The winner of the Florence Nightingale Award for Excellence in Healthcare Data Analytics 2021, jointly awarded by the Health Foundation and the Royal Statistical Society, has today been announced. Now in its second year, the award recognises practitioners in applied health care data analytics who have gone the extra mile in delivering innovative improvements for the health care system.

This year’s award has been given to the COVID-19 Population Risk Assessment team, for their COVID-19 Population Risk Assessment predictive model powered by QCovid®.

This cross-organisational team produced QCovid, a predictive mode which combines characteristics such as age, ethnicity, gender and deprivation from a number of national datasets to estimate an individual’s risk of catching and then being hospitalised or dying from COVID-19. QCovid was rolled out over every adult in England and it has been running regularly since March 2020. Thanks to this programme, at-risk adults in England could be identified, prioritised for vaccination and added to the national ‘Shielded Patients List’.

Adam Steventon, Director of Data Analytics at the Health Foundation, said: 

‘The pandemic continues to highlight the critical role that data and analytics increasingly play in protecting and improving the health of everybody in our society. The COVID19 Population Risk Assessment team’s work powerfully demonstrates that high quality analytics can make a real difference to patients' lives on a national scale. The level of collaboration, careful navigation of obstacles and the focus on addressing health inequalities on this project are outstanding.’

Stian Westlake, Chief Executive of the Royal Statistical Society, added:

‘Healthcare data analysts across the UK have risen to the numerous challenges and obstacles brought by the COVID-19 pandemic – working responsively, collaboratively and openly together. Congratulations to the winners who have really shown how their work can make a difference to patient outcomes.’

More information

The COVID-19 Population Risk Assessment team includes members from the Department of Health and Social Care, NHS Digital, NHS England, the Office for National Statistics, Public Health England, University of Oxford, NERVTAG, Oxford University Innovations, and the Winton Centre for Risk and Evidence Communication.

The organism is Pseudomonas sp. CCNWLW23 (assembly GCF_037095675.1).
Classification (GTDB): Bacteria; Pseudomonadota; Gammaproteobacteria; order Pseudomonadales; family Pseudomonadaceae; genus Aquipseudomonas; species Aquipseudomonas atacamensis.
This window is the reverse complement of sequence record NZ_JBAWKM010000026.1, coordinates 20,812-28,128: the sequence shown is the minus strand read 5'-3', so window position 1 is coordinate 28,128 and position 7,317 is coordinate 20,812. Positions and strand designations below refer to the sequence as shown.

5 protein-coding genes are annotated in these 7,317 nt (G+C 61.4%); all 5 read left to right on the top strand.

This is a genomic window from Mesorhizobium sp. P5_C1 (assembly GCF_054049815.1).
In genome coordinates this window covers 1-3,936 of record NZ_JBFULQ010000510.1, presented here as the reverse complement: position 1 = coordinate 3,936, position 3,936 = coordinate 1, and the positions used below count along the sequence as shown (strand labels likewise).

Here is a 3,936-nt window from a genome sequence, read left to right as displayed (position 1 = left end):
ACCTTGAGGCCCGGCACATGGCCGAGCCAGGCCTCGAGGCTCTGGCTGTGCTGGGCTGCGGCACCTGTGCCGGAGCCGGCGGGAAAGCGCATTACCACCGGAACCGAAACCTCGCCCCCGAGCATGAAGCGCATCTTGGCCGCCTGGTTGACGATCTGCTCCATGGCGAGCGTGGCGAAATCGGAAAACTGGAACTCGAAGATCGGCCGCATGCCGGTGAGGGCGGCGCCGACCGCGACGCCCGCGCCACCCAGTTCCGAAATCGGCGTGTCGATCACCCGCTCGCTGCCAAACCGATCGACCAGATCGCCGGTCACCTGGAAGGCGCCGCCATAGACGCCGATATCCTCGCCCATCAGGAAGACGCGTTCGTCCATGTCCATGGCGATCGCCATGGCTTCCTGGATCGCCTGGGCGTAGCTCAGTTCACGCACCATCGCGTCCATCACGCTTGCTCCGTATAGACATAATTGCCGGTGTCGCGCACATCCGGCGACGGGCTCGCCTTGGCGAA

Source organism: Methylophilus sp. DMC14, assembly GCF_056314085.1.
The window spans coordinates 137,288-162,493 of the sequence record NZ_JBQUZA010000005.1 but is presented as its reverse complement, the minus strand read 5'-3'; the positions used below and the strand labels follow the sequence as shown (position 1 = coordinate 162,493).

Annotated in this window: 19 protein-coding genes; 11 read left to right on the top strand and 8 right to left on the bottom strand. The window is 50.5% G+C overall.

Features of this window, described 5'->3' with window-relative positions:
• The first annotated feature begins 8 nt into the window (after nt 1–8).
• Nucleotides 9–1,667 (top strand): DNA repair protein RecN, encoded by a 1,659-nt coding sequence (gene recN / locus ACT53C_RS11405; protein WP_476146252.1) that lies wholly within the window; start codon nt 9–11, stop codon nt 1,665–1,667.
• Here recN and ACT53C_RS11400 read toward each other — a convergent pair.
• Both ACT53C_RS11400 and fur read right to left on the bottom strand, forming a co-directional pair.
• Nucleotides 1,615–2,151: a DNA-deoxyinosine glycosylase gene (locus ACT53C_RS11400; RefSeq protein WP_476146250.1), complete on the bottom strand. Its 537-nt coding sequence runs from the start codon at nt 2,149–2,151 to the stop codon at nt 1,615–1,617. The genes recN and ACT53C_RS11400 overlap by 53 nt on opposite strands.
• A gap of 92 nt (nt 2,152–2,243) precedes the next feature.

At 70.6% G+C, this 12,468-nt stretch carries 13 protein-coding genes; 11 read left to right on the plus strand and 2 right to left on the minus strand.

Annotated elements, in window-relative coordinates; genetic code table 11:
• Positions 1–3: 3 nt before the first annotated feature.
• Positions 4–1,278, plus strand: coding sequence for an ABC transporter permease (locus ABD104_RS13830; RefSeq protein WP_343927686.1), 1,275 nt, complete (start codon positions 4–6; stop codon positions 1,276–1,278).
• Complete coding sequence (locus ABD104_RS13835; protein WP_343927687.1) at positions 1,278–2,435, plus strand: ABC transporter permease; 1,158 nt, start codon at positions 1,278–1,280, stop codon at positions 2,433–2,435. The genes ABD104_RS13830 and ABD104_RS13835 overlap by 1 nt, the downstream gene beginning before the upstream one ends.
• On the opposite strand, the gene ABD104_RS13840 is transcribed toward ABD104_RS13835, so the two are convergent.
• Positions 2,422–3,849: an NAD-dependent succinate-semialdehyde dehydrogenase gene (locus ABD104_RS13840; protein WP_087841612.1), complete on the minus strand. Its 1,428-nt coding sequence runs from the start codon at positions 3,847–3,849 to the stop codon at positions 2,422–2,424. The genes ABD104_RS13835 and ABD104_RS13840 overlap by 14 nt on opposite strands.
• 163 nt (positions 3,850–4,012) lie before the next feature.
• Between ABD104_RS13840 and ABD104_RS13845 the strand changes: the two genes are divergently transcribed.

Two projects were highly commended: 

  • The Big Data Institute (BDI) and Queen’s College, Oxford University - ‘Responsive and timely modelling of the COVID-19 pandemic to inform improved response’

    Dr Panovska-Griffiths led a cross-institutional, multi-disciplinary and international group that used data analytics and modelling to inform the response to the pandemic. It was considered an incredibly strong submission for this award. Her modelling work has informed important policy decisions, such as the need for pupils to wear masks when schools reopened in England in early 2021. The judges were impressed by the excellent engagement with individuals across the international healthcare field and a responsive approach to including new, open datasets.  
     
  • Bristol, North Somerset and South Gloucestershire Mass Vaccination Programme team (BNSSG) – ‘A system-wide approach to improving COVID-19 vaccines uptake’

    Uptake analysis has been crucial to the vaccine roll-out, and the BNSSG team went above and beyond to gain a better understanding of groups less likely to come forward for a vaccine. The data was presented in accessible formats to aid better decision-making and is an outstanding example of analysis as a tool to examine health inequalities. The team made a concerted effort to creatively engage with faith and community leaders as well as healthcare professionals to successfully improve vaccine coverage.

Media contact

Simon Perry

Simon.Perry@health.org.uk

020 7257 2093

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